Saman dance UNESCO Marks

Information
ICH Domain Oral traditions and representations, Performing Arts, Social practices, rituals, festive events, Knowledge and practices about nature and the universe, Traditional craft skills, Urgent Safeguarding List
Name of UNESCO List Best reflecting the principles
Type of UNESCO List
Incribed year in UNESCO List
Information
Local Name Saman Jejuntèn, Saman Njik, Saman Ngerje (Umahsara), Bejamu Besaman (Saman Sara Ingi, Saman Roa Lo Roa Ingi), Saman Bale Asam, Saman Pertunjukan
Safeguarding Policy · Article 32 of the 1945 Constitution, which states that the State shall advance Indonesia’s national culture amongst world civilization, guaranteeing freedom of the community to maintain and develop their cultural values; · Act No. 5 of the year 1992 concerning the Cultural Property; · Presidential Regulation of the Republic Indonesia No. 78 of the year 2007 concerning Acceptance of the Convention for the Safeguading of the Intangible Cultural Heritage; · Memorandum of Understanding between the Department of Culture and Tourism and the Department of Justice and Human Rights No. PKS.46/KS.001/MKP/07 and No. M-12.UM.06.07 concerning Safeguarding, Development and Utilization of Intellectual Property of Traditional Cultural expressions of the Indonesian Nationals; and Joint Ministers’ Declaration of the Ministry of Home Affairs and the Ministry of Culture and Tourism No. 42 and No. 40 of the year 2009 concerning Guidelines on the Safeguarding of Culture.

Location (Address) Gayo Lues District,  Aceh Tenggara District, Tamiang Hulu (Aceh Tamiang District), Takengon (Central Aceh District), Lukup Serbejadi (East Aceh District), all in the Province of Aceh, the northernmost province of the Indonesian island of Sumatra.1,2,3, 4,5,6, and other provinces having Gayo communities . It is performed in villages, underneath manah (lumbung building for storing rice), underneath mersah Fig.6 (meunasah traditional dormitory for boys and young men), on the borders of ricefields Fig.13, backs of buffaloesFig.5, the banks of rivers, on festive occasions such as marriages, national or religious holidays, welcoming of guests, or inter-village visits.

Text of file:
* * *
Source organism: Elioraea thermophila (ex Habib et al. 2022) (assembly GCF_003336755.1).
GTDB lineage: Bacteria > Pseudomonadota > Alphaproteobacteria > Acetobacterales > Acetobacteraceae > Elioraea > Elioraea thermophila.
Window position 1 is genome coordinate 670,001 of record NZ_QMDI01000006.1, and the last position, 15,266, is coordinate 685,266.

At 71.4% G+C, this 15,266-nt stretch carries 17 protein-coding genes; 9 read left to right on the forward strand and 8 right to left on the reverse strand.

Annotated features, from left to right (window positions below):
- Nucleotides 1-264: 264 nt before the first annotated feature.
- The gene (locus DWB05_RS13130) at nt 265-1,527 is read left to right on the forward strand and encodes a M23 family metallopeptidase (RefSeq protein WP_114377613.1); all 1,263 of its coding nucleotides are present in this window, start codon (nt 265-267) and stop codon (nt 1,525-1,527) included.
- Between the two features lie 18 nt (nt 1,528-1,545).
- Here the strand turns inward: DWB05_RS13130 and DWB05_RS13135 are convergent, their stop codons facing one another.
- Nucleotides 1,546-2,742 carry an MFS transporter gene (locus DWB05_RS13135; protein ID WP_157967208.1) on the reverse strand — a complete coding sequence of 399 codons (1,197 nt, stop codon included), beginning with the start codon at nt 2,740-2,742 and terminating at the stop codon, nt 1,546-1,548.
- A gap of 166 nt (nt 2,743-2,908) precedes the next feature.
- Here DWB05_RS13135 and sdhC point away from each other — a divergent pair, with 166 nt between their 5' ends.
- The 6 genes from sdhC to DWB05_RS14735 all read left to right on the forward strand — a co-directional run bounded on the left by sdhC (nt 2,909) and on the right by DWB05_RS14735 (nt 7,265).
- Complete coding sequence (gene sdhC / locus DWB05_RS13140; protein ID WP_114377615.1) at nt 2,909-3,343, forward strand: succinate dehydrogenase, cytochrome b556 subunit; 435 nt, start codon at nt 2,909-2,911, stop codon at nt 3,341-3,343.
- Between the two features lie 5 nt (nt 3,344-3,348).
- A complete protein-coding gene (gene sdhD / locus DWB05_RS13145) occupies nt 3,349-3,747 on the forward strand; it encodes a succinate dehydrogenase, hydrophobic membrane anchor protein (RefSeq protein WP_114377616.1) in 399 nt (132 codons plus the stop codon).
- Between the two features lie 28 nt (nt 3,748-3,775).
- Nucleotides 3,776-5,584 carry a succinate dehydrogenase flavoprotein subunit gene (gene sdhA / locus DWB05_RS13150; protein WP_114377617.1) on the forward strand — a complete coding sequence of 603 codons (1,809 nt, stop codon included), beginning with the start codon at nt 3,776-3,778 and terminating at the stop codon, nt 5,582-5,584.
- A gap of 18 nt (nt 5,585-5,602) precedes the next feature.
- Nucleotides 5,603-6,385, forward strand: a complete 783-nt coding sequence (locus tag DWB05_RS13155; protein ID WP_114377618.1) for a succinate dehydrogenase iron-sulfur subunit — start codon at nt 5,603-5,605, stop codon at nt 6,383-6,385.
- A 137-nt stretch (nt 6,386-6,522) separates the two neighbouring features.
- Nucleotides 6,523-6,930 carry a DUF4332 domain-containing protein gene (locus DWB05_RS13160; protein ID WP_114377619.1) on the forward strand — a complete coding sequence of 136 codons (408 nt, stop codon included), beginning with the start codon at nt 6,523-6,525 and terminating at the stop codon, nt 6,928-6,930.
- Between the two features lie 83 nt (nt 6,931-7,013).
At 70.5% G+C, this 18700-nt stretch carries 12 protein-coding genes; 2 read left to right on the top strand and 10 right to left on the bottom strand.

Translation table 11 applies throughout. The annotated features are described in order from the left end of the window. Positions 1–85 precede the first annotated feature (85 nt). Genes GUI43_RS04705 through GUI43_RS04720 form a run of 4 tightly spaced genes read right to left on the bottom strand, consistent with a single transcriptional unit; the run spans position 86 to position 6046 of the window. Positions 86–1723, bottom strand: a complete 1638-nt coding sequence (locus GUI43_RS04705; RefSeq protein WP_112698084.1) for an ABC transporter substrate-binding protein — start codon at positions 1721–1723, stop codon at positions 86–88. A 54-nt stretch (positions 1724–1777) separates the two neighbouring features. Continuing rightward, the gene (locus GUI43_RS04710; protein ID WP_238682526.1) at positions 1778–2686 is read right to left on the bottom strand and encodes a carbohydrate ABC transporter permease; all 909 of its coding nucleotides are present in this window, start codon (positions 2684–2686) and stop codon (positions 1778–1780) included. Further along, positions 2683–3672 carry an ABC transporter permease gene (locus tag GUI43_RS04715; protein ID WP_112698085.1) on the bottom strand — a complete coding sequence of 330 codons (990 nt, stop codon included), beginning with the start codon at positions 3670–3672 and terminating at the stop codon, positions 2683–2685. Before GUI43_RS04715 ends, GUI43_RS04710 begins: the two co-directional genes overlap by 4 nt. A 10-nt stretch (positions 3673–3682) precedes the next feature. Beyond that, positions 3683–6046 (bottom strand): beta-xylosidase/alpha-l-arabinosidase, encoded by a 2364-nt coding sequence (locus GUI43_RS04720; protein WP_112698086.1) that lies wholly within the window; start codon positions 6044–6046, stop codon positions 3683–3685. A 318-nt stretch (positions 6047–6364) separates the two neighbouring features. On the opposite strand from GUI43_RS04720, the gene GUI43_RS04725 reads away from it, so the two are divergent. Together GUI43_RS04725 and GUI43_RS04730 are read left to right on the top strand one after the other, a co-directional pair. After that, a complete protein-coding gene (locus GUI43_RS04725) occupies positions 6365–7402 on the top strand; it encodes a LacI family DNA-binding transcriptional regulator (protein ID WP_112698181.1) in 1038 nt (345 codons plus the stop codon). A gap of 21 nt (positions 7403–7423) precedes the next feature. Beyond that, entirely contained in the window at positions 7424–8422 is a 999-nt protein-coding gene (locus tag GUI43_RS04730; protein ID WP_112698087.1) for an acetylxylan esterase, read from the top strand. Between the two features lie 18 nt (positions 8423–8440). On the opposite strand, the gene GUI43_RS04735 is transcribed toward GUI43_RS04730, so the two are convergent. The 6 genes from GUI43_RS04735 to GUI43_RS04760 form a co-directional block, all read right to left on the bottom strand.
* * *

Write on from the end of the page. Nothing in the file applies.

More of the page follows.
Section/Division in Charge · Coordinating Ministry for People’s Welfare (Fokal Point) - Deputy Minister for Coordination in the Fields of Culture, Tourism, Youth and Sports, Assistant Deputy for Cultural Affairs · Ministry of Foreign Affairs - Directorate General for Multilateral Affairs - Directorate for Social and Cultural Afffairs and International Organizations for Developing Countries · Ministry of Culture and Tourism - Directorate General for Cultural Values, Arts and Film - Directorate of Traditions - Directorate of Arts - Direktorate for Belief in the One Supreme God - Technical Executive Units, Offices for Safeguarding of History and Traditional Values - Directorate Jeneral for History and Archeology - Directorate for Historical Values - Resources Development Board for Culture and Tourism - Centre for Research and Development of Culture 
Name of National List Inventory of Intangible Cultural Heritage of Indonesia
Management Organization of National List Cultural Values, Arts and Film of the Department of Culture and Tourism
Summary The Saman dance is cultural heritage of the Gayo people traceable to the 13th century, developed later by Syeh Saman incorporating religious messages. Saman is performed by boys and young men, always in odd numbers, sitting on their heels or kneeling in tight rows. The players wear black costumes embroidered with colourful Gayo motifs, symbolizing nature and noble values. The trainer or leader, called penangkat sits in the middle of the line and leads singing of verses containing messages about tradition, development, religion, advice, sarcasm, humor and even romance. Players clap their hands, slap their chests, thighs and the ground, click their fingers, sway and twist their bodies and heads forward and backward, left and right, synchronizing with the rhythm, sometimes slow, sometimes fast and energetic, in unison or with alternate dancers making opposite moves. Saman movements symbolize nature, the environment, and daily lives of Gayo people. Villages invite each other for Saman competitions to build friendly relationships. Saman is performed to celebrate national and religious holidays, and is a game among village children, who learn it informally. The frequency of Saman performances and transmission are decreasing, despite community and government efforts. Therefore safeguarding is urgently needed.
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